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“The Next Big Thing”

Investors and consumers today have unrealistic expectations for the next “big thing” meaning new
consumer products or services created by new science and technology. No doubt that is because most
people living today spent most of their life during the last 70 years when the information technology
(IT) industry produced rapid new “big things.”

The IT industry began in the 1950s with the development of television. The computer was developed in the
1960s. It used vacuum tubes and occupied large office spaces with racks of equipment and wiring. The
chip replaced the vacuum tube in the 1970s and that resulted in personal desktop computers with
memory and computing power much greater than the old monsters. Laptop computers and computer
pads followed in the 1980s along with mobile phones. The first mobile phone was the size and weight of
a brick, and you carried it around in a case. Thereafter, Apple and Jobs made the mobile phone ever
smaller until it was the size of a business card, and nobody could use the keys because their fingers were
too large. All excess cycles end and the cell phone now is larger and more useful.

The IT industry was not new in the 1950s. It is a subpart of the much older electronic industry which
began in the early 1900s with the telephone. Then came radio in the 1920s and 1930s. Sonar and radar
developed in the 1940s for the military but not for consumers. Electronics progressed after that on a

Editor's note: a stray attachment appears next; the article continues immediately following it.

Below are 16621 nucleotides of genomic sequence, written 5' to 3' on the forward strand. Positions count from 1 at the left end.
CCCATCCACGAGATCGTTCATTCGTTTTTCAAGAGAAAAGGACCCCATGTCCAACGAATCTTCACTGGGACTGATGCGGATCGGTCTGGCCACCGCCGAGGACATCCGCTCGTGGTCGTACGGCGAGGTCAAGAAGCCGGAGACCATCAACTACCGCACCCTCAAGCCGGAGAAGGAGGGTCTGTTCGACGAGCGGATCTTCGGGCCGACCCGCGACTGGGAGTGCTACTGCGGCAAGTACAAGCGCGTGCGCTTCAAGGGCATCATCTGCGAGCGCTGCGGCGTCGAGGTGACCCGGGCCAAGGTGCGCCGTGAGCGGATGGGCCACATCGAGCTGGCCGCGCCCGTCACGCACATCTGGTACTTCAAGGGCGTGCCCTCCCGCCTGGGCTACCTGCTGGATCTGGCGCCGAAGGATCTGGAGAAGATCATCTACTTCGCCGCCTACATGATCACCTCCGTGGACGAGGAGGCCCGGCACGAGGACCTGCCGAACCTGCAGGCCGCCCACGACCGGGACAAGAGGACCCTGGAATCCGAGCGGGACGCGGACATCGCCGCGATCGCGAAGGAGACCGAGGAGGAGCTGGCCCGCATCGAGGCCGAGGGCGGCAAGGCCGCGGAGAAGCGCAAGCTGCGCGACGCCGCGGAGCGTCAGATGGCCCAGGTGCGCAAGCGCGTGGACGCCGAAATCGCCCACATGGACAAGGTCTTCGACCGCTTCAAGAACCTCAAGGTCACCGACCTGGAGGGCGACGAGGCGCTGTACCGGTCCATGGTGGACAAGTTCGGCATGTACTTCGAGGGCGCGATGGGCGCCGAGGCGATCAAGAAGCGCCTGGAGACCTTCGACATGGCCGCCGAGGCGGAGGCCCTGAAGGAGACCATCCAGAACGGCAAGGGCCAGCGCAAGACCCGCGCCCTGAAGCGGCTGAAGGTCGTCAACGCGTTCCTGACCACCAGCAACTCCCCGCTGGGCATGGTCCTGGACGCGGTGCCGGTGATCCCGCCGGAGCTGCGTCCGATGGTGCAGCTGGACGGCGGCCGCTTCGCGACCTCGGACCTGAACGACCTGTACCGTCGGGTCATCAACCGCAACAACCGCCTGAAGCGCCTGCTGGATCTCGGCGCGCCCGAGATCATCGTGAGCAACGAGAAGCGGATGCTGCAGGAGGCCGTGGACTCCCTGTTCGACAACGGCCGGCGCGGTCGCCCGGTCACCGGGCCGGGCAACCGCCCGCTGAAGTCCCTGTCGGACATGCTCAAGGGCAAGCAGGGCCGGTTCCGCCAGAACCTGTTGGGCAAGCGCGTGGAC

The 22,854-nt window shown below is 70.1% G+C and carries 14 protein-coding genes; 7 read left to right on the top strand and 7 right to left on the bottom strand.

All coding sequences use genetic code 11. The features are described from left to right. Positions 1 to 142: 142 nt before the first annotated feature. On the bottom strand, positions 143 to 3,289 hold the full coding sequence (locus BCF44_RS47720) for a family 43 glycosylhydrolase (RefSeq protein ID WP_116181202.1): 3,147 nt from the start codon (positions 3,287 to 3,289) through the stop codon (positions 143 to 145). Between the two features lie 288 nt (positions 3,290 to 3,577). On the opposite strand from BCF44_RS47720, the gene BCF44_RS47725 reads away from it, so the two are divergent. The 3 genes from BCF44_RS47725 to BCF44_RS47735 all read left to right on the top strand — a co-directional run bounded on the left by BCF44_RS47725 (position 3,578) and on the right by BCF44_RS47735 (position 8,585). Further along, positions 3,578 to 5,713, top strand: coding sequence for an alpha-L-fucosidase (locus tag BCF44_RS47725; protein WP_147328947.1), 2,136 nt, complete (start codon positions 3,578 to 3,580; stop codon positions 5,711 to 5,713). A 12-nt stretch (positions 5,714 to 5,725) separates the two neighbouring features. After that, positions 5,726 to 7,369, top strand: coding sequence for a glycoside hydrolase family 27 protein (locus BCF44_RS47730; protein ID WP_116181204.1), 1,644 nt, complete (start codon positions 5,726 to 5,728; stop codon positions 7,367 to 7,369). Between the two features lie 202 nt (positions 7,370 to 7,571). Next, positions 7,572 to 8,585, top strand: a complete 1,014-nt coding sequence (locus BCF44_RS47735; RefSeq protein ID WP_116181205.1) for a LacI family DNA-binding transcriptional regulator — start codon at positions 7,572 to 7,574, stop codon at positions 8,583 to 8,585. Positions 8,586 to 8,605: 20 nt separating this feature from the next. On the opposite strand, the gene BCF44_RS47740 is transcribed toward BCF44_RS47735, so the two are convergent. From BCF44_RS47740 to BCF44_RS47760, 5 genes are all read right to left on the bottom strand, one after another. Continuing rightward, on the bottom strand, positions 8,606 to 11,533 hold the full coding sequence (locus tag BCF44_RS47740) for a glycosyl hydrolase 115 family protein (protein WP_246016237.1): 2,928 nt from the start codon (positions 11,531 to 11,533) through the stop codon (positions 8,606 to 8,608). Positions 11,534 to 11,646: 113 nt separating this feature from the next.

parallel track with IT with medical scanners and heart pacemakers.
The vehicle and airplane industries had similar histories, beginning in the early 1900s.
Investors and consumers believe the new “big things” are the driverless car, electric cars and airplanes,
green energy (solar, wind, biomass), and artificial intelligence (AI). In each case, there are major science
and technology obstacles that make that highly unlikely.

Investors and consumers make the following mistakes in choosing the next “big thing”.
1. They assume that because scientists and engineers can produce one working prototype of a new
product in a lab, more than 10 million can be produced per year at a price consumers can afford.
That is not automatically true. The material and equipment cost for making one working
prototype is not critical. To make millions of products, engineers must find the least cost
material and equipment to make each part for the product. There may be hundreds or
thousands of parts in each product. In some cases, the machines may not exist to make the
product and must be designed and built. In most cases, prototypes must be redesigned many
times and rebuilt to get the cost affordable. Example: electric vehicles and green energy.
2. They assume that because the product can be built for one purpose, such as the military or
NASA space program, it can be produced at an affordable price for consumers. The federal
government provides virtually unlimited funding for the military and NASA. Cost does not
matter. Cost is critical for consumer products. For example: solar energy is a good choice for
NASA in space but can’t compete on cost with fossil fuels on earth.
3. They ignore that the new product cost is not competitive with existing competing product costs.
Example: green energy (solar, wind, biomass) and electric cars.

The next Big Thing630
4. They assume that technology break throughs will make the new product competitive with
existing products. Example: electric vehicles, green energy, driverless cars, and AI.
5. They ignore the technical difficulty of producing the new product at a competitive cost.
Example: electric cars.
6. They ignore that the new product requires new infrastructure that does not exist and will be
cost-prohibitive to install. Example: electric car charging stations and power generators and
distribution capacity.

Article by Ralph Coker